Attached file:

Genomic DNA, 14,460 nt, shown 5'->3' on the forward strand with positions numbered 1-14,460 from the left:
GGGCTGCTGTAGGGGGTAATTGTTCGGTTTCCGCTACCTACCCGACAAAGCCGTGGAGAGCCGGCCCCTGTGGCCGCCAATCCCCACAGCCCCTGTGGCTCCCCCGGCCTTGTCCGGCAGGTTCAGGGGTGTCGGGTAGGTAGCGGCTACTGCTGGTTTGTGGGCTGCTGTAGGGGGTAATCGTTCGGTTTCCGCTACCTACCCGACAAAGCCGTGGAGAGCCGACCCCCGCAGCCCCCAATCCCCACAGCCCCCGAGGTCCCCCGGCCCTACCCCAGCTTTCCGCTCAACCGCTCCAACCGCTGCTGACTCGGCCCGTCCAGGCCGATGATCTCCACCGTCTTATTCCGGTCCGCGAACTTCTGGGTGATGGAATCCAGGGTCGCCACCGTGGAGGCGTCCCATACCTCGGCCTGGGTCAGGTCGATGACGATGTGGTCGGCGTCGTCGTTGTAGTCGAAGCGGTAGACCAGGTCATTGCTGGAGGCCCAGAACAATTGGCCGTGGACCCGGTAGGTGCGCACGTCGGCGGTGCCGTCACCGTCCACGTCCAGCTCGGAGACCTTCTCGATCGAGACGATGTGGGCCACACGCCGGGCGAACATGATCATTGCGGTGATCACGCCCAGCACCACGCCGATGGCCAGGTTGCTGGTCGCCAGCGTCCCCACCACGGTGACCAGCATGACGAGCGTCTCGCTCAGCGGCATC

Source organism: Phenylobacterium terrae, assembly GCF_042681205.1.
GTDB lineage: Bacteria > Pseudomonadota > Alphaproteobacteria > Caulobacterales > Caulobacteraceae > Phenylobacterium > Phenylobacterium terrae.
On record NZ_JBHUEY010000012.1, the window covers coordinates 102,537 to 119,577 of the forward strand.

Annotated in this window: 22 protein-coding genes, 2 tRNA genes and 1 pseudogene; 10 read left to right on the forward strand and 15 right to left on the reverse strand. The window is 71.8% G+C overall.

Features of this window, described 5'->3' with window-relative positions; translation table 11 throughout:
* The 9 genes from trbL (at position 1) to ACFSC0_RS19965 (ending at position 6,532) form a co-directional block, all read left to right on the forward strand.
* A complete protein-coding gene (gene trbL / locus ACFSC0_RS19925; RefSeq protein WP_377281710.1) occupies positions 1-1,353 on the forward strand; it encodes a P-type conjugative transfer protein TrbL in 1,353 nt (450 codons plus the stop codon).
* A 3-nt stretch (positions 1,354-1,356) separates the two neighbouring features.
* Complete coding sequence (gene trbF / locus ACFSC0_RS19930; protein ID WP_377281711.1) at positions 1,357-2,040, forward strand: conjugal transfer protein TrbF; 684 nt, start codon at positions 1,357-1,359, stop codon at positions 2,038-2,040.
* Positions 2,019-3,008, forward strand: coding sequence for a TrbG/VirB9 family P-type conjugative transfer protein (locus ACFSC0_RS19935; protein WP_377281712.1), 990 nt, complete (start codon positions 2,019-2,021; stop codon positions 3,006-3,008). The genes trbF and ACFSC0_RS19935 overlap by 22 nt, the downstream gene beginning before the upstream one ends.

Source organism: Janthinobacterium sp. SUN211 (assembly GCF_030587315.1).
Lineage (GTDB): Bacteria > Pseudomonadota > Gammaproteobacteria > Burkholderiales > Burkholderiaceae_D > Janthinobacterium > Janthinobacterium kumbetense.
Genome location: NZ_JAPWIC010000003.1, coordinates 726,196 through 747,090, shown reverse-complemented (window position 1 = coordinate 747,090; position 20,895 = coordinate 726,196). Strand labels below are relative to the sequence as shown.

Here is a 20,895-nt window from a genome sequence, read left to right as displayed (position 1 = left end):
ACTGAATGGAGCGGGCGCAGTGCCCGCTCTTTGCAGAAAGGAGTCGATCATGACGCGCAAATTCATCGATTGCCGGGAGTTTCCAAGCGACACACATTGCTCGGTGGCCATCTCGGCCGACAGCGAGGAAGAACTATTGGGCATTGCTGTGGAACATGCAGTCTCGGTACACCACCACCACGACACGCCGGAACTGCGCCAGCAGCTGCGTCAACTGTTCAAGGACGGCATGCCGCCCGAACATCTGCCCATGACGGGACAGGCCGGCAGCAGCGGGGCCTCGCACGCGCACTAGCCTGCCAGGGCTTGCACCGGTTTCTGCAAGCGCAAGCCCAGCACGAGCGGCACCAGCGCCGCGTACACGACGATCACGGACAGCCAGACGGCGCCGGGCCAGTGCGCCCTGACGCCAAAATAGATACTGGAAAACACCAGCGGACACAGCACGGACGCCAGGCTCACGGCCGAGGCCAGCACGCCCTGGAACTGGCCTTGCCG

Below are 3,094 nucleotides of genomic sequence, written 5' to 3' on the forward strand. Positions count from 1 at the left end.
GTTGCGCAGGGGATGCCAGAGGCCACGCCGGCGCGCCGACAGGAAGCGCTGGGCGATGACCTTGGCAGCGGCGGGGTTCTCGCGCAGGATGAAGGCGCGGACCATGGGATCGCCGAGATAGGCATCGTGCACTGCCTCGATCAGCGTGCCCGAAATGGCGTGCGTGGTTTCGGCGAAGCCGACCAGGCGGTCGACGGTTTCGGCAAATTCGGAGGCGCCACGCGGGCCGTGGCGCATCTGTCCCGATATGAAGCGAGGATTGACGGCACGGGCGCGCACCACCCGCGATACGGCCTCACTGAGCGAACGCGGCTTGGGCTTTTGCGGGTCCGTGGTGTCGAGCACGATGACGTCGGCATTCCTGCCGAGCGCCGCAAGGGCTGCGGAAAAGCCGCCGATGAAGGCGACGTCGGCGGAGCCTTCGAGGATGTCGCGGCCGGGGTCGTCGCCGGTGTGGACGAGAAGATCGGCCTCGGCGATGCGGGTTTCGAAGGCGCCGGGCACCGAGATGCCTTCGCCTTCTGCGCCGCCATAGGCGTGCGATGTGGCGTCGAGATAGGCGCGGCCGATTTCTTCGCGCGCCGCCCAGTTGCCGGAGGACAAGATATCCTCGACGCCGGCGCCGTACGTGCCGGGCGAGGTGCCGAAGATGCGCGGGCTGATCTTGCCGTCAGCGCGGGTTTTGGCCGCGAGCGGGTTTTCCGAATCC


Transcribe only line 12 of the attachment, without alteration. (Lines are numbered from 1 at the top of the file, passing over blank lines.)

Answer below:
* Positions 2,019-3,008, forward strand: coding sequence for a TrbG/VirB9 family P-type conjugative transfer protein (locus ACFSC0_RS19935; protein WP_377281712.1), 990 nt, complete (start codon positions 2,019-2,021; stop codon positions 3,006-3,008). The genes trbF and ACFSC0_RS19935 overlap by 22 nt, the downstream gene beginning before the upstream one ends.